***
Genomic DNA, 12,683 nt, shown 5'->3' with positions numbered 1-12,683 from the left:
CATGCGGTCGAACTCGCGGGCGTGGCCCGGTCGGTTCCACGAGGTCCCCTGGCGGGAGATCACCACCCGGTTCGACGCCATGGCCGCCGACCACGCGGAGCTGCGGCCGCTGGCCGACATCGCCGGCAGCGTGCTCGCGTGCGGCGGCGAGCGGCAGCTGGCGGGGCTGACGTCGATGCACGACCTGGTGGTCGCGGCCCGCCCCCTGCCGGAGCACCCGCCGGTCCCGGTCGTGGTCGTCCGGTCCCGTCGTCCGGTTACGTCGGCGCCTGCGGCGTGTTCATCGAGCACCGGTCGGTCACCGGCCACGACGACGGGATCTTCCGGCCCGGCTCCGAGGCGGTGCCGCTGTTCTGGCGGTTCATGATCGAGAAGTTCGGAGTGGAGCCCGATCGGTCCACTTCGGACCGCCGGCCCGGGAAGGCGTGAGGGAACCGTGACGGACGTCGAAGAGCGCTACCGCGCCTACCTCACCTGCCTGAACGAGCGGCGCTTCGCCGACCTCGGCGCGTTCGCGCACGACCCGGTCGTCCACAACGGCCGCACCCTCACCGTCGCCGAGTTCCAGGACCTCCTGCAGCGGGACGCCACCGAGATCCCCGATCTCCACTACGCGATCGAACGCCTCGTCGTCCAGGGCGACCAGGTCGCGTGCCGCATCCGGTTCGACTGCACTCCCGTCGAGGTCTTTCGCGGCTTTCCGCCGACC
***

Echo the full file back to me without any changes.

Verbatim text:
Genomic DNA, 12,683 nt, shown 5'->3' with positions numbered 1-12,683 from the left:
CATGCGGTCGAACTCGCGGGCGTGGCCCGGTCGGTTCCACGAGGTCCCCTGGCGGGAGATCACCACCCGGTTCGACGCCATGGCCGCCGACCACGCGGAGCTGCGGCCGCTGGCCGACATCGCCGGCAGCGTGCTCGCGTGCGGCGGCGAGCGGCAGCTGGCGGGGCTGACGTCGATGCACGACCTGGTGGTCGCGGCCCGCCCCCTGCCGGAGCACCCGCCGGTCCCGGTCGTGGTCGTCCGGTCCCGTCGTCCGGTTACGTCGGCGCCTGCGGCGTGTTCATCGAGCACCGGTCGGTCACCGGCCACGACGACGGGATCTTCCGGCCCGGCTCCGAGGCGGTGCCGCTGTTCTGGCGGTTCATGATCGAGAAGTTCGGAGTGGAGCCCGATCGGTCCACTTCGGACCGCCGGCCCGGGAAGGCGTGAGGGAACCGTGACGGACGTCGAAGAGCGCTACCGCGCCTACCTCACCTGCCTGAACGAGCGGCGCTTCGCCGACCTCGGCGCGTTCGCGCACGACCCGGTCGTCCACAACGGCCGCACCCTCACCGTCGCCGAGTTCCAGGACCTCCTGCAGCGGGACGCCACCGAGATCCCCGATCTCCACTACGCGATCGAACGCCTCGTCGTCCAGGGCGACCAGGTCGCGTGCCGCATCCGGTTCGACTGCACTCCCGTCGAGGTCTTTCGCGGCTTTCCGCCGACC